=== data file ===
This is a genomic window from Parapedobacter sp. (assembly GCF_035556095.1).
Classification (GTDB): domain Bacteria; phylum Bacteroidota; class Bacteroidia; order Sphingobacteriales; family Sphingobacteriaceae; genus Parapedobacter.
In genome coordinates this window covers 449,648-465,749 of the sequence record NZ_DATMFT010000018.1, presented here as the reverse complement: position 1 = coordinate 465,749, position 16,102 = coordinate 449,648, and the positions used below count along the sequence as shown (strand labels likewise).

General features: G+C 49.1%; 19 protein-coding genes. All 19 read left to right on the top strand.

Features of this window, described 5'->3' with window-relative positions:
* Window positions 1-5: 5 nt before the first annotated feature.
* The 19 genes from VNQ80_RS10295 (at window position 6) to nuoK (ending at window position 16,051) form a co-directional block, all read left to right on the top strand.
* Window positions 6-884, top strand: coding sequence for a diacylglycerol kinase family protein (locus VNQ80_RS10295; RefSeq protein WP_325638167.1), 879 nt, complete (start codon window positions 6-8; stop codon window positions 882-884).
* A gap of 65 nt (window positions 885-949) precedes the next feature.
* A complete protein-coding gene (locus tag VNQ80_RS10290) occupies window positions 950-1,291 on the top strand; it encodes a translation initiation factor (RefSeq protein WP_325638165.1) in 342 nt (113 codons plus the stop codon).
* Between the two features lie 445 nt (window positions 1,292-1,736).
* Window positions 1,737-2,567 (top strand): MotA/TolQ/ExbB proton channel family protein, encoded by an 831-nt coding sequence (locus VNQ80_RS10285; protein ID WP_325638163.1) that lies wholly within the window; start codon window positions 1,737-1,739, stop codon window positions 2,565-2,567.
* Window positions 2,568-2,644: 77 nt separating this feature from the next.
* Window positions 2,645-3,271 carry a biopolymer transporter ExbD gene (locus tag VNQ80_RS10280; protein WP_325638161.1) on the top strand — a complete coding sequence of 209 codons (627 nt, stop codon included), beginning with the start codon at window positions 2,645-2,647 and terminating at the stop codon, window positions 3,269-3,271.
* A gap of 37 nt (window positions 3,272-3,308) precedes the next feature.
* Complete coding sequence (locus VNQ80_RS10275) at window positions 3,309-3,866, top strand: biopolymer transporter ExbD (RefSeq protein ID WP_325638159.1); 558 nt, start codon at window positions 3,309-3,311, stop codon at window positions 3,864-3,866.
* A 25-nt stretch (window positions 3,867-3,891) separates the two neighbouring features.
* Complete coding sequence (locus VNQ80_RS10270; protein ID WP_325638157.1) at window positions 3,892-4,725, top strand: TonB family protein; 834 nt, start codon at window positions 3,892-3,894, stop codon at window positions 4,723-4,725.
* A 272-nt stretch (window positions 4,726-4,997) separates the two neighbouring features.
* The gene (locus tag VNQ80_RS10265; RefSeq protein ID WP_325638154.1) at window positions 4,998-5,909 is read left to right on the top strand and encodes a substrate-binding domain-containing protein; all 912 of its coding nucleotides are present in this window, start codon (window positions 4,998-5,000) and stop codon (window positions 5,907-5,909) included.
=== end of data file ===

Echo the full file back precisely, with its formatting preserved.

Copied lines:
This is a genomic window from Parapedobacter sp. (assembly GCF_035556095.1).
Classification (GTDB): domain Bacteria; phylum Bacteroidota; class Bacteroidia; order Sphingobacteriales; family Sphingobacteriaceae; genus Parapedobacter.
In genome coordinates this window covers 449,648-465,749 of the sequence record NZ_DATMFT010000018.1, presented here as the reverse complement: position 1 = coordinate 465,749, position 16,102 = coordinate 449,648, and the positions used below count along the sequence as shown (strand labels likewise).

General features: G+C 49.1%; 19 protein-coding genes. All 19 read left to right on the top strand.

Features of this window, described 5'->3' with window-relative positions:
* Window positions 1-5: 5 nt before the first annotated feature.
* The 19 genes from VNQ80_RS10295 (at window position 6) to nuoK (ending at window position 16,051) form a co-directional block, all read left to right on the top strand.
* Window positions 6-884, top strand: coding sequence for a diacylglycerol kinase family protein (locus VNQ80_RS10295; RefSeq protein WP_325638167.1), 879 nt, complete (start codon window positions 6-8; stop codon window positions 882-884).
* A gap of 65 nt (window positions 885-949) precedes the next feature.
* A complete protein-coding gene (locus tag VNQ80_RS10290) occupies window positions 950-1,291 on the top strand; it encodes a translation initiation factor (RefSeq protein WP_325638165.1) in 342 nt (113 codons plus the stop codon).
* Between the two features lie 445 nt (window positions 1,292-1,736).
* Window positions 1,737-2,567 (top strand): MotA/TolQ/ExbB proton channel family protein, encoded by an 831-nt coding sequence (locus VNQ80_RS10285; protein ID WP_325638163.1) that lies wholly within the window; start codon window positions 1,737-1,739, stop codon window positions 2,565-2,567.
* Window positions 2,568-2,644: 77 nt separating this feature from the next.
* Window positions 2,645-3,271 carry a biopolymer transporter ExbD gene (locus tag VNQ80_RS10280; protein WP_325638161.1) on the top strand — a complete coding sequence of 209 codons (627 nt, stop codon included), beginning with the start codon at window positions 2,645-2,647 and terminating at the stop codon, window positions 3,269-3,271.
* A gap of 37 nt (window positions 3,272-3,308) precedes the next feature.
* Complete coding sequence (locus VNQ80_RS10275) at window positions 3,309-3,866, top strand: biopolymer transporter ExbD (RefSeq protein ID WP_325638159.1); 558 nt, start codon at window positions 3,309-3,311, stop codon at window positions 3,864-3,866.
* A 25-nt stretch (window positions 3,867-3,891) separates the two neighbouring features.
* Complete coding sequence (locus VNQ80_RS10270; protein ID WP_325638157.1) at window positions 3,892-4,725, top strand: TonB family protein; 834 nt, start codon at window positions 3,892-3,894, stop codon at window positions 4,723-4,725.
* A 272-nt stretch (window positions 4,726-4,997) separates the two neighbouring features.
* The gene (locus tag VNQ80_RS10265; RefSeq protein ID WP_325638154.1) at window positions 4,998-5,909 is read left to right on the top strand and encodes a substrate-binding domain-containing protein; all 912 of its coding nucleotides are present in this window, start codon (window positions 4,998-5,000) and stop codon (window positions 5,907-5,909) included.